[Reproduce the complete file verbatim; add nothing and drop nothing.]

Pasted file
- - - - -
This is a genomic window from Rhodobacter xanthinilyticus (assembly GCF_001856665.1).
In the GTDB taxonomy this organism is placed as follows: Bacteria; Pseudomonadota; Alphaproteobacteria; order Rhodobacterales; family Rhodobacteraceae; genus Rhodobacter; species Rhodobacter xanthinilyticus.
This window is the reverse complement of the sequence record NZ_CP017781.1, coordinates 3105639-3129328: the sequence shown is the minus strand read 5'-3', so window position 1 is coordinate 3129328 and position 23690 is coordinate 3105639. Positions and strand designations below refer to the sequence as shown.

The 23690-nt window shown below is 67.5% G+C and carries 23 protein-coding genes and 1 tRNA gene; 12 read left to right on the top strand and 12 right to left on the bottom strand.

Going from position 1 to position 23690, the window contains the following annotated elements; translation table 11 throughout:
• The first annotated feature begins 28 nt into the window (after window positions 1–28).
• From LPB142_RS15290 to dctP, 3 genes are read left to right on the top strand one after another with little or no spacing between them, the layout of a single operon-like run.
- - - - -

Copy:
This is a genomic window from Rhodobacter xanthinilyticus (assembly GCF_001856665.1).
In the GTDB taxonomy this organism is placed as follows: Bacteria; Pseudomonadota; Alphaproteobacteria; order Rhodobacterales; family Rhodobacteraceae; genus Rhodobacter; species Rhodobacter xanthinilyticus.
This window is the reverse complement of the sequence record NZ_CP017781.1, coordinates 3105639-3129328: the sequence shown is the minus strand read 5'-3', so window position 1 is coordinate 3129328 and position 23690 is coordinate 3105639. Positions and strand designations below refer to the sequence as shown.

The 23690-nt window shown below is 67.5% G+C and carries 23 protein-coding genes and 1 tRNA gene; 12 read left to right on the top strand and 12 right to left on the bottom strand.

Going from position 1 to position 23690, the window contains the following annotated elements; translation table 11 throughout:
• The first annotated feature begins 28 nt into the window (after window positions 1–28).
• From LPB142_RS15290 to dctP, 3 genes are read left to right on the top strand one after another with little or no spacing between them, the layout of a single operon-like run.